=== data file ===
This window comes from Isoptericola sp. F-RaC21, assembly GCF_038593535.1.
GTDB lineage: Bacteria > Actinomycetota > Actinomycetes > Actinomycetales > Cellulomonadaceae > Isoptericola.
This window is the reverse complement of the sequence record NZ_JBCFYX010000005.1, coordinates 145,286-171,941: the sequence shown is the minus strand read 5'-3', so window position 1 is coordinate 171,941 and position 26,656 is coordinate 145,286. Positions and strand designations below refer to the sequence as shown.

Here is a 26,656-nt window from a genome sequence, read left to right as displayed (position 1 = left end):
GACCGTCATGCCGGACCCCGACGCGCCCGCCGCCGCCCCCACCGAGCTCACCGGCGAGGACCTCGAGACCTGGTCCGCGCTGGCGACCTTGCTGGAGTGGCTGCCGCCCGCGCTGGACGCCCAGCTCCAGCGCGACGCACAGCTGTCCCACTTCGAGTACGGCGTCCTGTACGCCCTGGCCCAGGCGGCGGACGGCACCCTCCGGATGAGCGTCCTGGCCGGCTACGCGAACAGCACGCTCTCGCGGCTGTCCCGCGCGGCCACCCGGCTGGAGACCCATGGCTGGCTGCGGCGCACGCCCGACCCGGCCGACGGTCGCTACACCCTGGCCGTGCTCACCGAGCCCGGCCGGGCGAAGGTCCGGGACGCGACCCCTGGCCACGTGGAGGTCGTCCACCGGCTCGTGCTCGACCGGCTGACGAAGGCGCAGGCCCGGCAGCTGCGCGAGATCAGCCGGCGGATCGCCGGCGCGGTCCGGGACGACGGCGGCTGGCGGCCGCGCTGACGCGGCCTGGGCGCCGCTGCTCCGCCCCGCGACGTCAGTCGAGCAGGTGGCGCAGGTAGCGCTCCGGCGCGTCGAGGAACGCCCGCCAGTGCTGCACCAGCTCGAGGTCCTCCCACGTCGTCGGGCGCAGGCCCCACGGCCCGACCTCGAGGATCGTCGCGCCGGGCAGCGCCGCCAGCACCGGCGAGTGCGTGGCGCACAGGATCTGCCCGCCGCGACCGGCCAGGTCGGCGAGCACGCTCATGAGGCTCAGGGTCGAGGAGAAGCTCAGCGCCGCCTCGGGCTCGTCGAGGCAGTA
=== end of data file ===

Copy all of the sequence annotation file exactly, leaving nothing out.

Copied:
This window comes from Isoptericola sp. F-RaC21, assembly GCF_038593535.1.
GTDB lineage: Bacteria > Actinomycetota > Actinomycetes > Actinomycetales > Cellulomonadaceae > Isoptericola.
This window is the reverse complement of the sequence record NZ_JBCFYX010000005.1, coordinates 145,286-171,941: the sequence shown is the minus strand read 5'-3', so window position 1 is coordinate 171,941 and position 26,656 is coordinate 145,286. Positions and strand designations below refer to the sequence as shown.

Here is a 26,656-nt window from a genome sequence, read left to right as displayed (position 1 = left end):
GACCGTCATGCCGGACCCCGACGCGCCCGCCGCCGCCCCCACCGAGCTCACCGGCGAGGACCTCGAGACCTGGTCCGCGCTGGCGACCTTGCTGGAGTGGCTGCCGCCCGCGCTGGACGCCCAGCTCCAGCGCGACGCACAGCTGTCCCACTTCGAGTACGGCGTCCTGTACGCCCTGGCCCAGGCGGCGGACGGCACCCTCCGGATGAGCGTCCTGGCCGGCTACGCGAACAGCACGCTCTCGCGGCTGTCCCGCGCGGCCACCCGGCTGGAGACCCATGGCTGGCTGCGGCGCACGCCCGACCCGGCCGACGGTCGCTACACCCTGGCCGTGCTCACCGAGCCCGGCCGGGCGAAGGTCCGGGACGCGACCCCTGGCCACGTGGAGGTCGTCCACCGGCTCGTGCTCGACCGGCTGACGAAGGCGCAGGCCCGGCAGCTGCGCGAGATCAGCCGGCGGATCGCCGGCGCGGTCCGGGACGACGGCGGCTGGCGGCCGCGCTGACGCGGCCTGGGCGCCGCTGCTCCGCCCCGCGACGTCAGTCGAGCAGGTGGCGCAGGTAGCGCTCCGGCGCGTCGAGGAACGCCCGCCAGTGCTGCACCAGCTCGAGGTCCTCCCACGTCGTCGGGCGCAGGCCCCACGGCCCGACCTCGAGGATCGTCGCGCCGGGCAGCGCCGCCAGCACCGGCGAGTGCGTGGCGCACAGGATCTGCCCGCCGCGACCGGCCAGGTCGGCGAGCACGCTCATGAGGCTCAGGGTCGAGGAGAAGCTCAGCGCCGCCTCGGGCTCGTCGAGGCAGTA